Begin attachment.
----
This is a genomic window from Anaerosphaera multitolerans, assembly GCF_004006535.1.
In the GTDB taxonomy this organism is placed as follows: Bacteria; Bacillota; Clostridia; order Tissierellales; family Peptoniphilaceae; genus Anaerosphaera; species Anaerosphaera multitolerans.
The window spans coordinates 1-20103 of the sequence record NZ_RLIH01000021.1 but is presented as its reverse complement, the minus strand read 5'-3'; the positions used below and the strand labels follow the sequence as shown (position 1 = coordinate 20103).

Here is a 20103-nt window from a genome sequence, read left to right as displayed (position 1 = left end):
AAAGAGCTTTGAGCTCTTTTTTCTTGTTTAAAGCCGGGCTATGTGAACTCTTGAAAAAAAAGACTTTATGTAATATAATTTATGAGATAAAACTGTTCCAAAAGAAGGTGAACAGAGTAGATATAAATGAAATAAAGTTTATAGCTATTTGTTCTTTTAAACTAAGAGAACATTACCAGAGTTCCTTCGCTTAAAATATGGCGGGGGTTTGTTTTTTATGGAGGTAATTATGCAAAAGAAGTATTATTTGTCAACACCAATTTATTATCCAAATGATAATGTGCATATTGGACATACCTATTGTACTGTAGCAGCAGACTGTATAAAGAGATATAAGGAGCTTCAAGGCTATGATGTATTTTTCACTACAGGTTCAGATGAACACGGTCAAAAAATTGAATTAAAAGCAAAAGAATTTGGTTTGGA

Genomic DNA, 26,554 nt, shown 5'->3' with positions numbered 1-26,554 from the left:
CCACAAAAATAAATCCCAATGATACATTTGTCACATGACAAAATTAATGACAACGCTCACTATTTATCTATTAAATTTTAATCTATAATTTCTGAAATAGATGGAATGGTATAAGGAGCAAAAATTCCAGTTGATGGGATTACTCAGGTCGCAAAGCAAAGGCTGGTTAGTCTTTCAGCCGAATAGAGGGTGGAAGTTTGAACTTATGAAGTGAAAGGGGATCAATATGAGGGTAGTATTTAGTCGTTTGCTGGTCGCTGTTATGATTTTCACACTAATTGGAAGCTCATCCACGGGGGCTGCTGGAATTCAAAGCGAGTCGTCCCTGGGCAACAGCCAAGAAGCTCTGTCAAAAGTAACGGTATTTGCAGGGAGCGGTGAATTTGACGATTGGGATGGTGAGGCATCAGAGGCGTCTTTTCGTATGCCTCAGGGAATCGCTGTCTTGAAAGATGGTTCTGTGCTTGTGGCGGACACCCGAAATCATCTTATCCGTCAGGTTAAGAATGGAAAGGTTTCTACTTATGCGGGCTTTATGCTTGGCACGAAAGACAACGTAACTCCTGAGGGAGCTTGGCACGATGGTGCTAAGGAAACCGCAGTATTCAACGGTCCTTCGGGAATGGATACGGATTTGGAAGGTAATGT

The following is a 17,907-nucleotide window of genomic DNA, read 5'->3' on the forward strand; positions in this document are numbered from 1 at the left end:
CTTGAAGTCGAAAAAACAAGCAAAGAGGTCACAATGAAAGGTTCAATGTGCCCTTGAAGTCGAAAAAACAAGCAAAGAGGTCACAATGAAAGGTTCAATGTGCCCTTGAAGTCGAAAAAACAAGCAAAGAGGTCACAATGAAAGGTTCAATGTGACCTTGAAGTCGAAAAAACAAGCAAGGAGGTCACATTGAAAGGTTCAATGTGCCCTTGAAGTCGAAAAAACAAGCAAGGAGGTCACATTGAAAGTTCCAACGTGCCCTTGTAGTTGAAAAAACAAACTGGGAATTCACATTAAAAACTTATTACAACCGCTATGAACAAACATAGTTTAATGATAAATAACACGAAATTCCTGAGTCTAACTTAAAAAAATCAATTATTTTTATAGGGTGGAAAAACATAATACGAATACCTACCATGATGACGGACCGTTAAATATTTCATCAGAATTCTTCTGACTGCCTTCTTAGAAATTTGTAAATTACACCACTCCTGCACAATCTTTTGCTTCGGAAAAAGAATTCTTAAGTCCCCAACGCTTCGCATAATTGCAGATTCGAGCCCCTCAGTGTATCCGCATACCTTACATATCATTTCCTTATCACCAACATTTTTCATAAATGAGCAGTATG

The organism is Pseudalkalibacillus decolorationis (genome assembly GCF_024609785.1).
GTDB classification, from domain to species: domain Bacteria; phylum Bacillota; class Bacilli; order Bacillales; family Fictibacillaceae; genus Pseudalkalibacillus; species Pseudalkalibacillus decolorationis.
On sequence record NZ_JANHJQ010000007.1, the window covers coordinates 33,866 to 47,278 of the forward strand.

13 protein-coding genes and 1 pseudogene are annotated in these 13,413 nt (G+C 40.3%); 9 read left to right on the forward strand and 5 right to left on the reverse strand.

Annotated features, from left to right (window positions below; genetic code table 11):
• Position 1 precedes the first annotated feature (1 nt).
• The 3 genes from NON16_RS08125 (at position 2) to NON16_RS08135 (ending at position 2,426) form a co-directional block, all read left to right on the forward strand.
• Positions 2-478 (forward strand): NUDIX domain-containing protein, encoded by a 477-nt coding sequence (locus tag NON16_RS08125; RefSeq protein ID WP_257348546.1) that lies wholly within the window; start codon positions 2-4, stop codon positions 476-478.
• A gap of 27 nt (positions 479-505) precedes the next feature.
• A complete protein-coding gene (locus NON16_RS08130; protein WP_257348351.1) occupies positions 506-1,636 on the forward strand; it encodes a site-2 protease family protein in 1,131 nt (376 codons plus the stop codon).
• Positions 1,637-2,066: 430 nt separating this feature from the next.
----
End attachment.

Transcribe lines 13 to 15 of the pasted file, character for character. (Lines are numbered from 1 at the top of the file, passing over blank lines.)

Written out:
13 protein-coding genes and 1 pseudogene are annotated in these 13,413 nt (G+C 40.3%); 9 read left to right on the forward strand and 5 right to left on the reverse strand.

Annotated features, from left to right (window positions below; genetic code table 11):
• Position 1 precedes the first annotated feature (1 nt).